Harwell was not about to predict how far he might advance, but admitted the frustration of not advancing deep into the bracket is beginning to mount.

I just cannot get over the hump, he said. I do the best I can, but I just can’t seem to get beyond that first or second round. I’m not sure what I need to do.

In Mitchell's Wheelhouse

Todd Mitchell enjoys match play.

That he does not play the format often is not relevant. Nor were the weather conditions on Monday morning.

It was wet, not much rain, but a layer of dew, balls skipping in the fairways … said Mitchell, of Bloomington, Ill., the 2008 U.S. Mid-Am finalist at Kiawah Island Club. But it doesn’t necessarily matter as long as you play better than your opponent and move on.

Mitchell did just that in the form of a 5-and-4 victory over Richie Taylor of Snellville, Ga.  After some thought, Mitchell said the last time he played match play was during his ’08 run.

For me it’s just a little easier, he said. Maybe it’s because if you make a double bogey you’re not giving two shots back to the field, you’ve just lost the hole. But it’s easier for me to get back into the match.

Given the usual concessions of match play, Mitchell was two over par through the 14th, including a double bogey on the par-4 third hole. The deficit was the only one Mitchell faced.

Here Doggie

Seen walking around, calmly taking in the sights of this week's Mid-Amateur, is Wyatt, a 7.5-year-old golden retriever owned by Atlantic Golf Club head golf professional Rick Hartmann and his wife, Claudette.

"You mean the baby Jesus," she said when asked about the dog's back story.

Wyatt quietly strolls the grounds and can often be found sprawled out in the pro shop. The Hartmanns acquired Wyatt when he was just four months old and part of a 14-pup litter. On return trips back to Florida, the Hartmanns reunite Wyatt with his parents and three brothers.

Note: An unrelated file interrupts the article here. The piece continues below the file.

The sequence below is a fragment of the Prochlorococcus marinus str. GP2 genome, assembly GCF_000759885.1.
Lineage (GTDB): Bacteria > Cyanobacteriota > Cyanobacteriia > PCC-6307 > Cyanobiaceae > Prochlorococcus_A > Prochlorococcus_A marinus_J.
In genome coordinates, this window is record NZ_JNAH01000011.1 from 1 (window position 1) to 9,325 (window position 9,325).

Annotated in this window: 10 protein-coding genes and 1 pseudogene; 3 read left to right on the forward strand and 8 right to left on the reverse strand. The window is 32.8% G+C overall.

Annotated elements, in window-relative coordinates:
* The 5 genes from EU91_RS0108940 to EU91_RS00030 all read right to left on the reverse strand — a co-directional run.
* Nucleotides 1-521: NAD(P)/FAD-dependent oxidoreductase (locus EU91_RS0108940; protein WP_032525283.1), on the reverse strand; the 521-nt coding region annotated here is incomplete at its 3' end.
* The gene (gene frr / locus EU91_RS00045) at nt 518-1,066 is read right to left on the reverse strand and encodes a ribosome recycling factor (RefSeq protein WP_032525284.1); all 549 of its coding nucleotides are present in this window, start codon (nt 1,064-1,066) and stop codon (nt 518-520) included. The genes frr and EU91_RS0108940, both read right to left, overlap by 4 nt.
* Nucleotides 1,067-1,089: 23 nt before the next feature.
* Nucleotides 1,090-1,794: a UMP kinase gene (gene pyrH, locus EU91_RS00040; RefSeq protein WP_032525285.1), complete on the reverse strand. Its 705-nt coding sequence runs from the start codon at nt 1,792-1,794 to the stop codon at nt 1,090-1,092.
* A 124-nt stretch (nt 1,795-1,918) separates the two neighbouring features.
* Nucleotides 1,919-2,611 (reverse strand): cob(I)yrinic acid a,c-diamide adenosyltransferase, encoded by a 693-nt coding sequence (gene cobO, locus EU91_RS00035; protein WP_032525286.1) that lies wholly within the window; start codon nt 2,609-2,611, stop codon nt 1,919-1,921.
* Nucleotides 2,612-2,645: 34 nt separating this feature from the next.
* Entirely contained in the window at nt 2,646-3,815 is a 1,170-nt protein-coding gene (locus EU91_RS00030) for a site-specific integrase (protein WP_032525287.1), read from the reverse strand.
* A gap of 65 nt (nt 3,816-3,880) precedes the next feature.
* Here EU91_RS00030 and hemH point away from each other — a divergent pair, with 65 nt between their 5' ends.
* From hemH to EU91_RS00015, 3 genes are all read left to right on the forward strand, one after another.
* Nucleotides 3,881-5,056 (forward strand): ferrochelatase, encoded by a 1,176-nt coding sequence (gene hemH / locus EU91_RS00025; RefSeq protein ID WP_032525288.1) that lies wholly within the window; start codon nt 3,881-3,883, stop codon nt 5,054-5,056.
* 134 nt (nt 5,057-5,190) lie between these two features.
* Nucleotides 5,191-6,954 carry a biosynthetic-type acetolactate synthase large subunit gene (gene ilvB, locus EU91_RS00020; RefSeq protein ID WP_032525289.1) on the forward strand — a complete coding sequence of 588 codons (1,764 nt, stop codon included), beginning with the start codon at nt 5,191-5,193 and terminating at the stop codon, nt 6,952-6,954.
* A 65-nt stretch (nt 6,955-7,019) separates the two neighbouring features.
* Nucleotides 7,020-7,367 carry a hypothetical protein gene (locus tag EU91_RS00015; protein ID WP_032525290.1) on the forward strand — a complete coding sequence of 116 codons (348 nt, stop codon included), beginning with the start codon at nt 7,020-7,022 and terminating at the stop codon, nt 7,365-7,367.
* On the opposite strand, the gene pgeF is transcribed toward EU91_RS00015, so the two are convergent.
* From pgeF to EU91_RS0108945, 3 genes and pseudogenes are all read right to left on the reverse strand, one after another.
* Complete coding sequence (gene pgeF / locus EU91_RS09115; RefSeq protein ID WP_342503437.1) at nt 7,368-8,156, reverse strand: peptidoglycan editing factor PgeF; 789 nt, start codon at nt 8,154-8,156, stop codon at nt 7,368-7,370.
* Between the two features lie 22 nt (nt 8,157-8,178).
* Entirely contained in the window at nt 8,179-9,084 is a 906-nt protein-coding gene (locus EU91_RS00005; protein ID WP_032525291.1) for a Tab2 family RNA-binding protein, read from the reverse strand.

According to Claudette, Wyatt has been a hit with the players and spectators.

"People are not used to seeing a dog around the course, but the club members love him," she said. "I think if you're a dog lover and you come out here, he sort of makes you feel at home."

The Numbers

In the two rounds of stroke play at Atlantic Golf Club this weekend, not one of the three most difficult holes was the same.

On Saturday, par-4 holes Nos. 14, 5 and 12 were the three most difficult — playing to a scoring average of 14.189, more than two strokes over par. On Sunday, par-4 holes 9, 16 and 17 took the top three honors, and played to an identical 14.189 total.

Such stats are not kept in match play due to the number of concessions, but there are still some interesting numbers.

On the front nine of Monday’s 32 matches, the fourth and sixth holes were won in 75 percent of the matches, meaning that in the remaining eight matches the holes were halved. The seventh was won 23 times. In fact eight of the nine holes were won by either player more than 50 percent of the time.

On the back nine, play was a bit more conservative. Holes Nos. 10-12 were won in 20 of the 32 matches (62.5 percent). From there — and not including extra holes — no hole was won more than 64 percent of the time. 

Stuart Hall is a freelance writer whose work has previously appeared on USGA championship websites.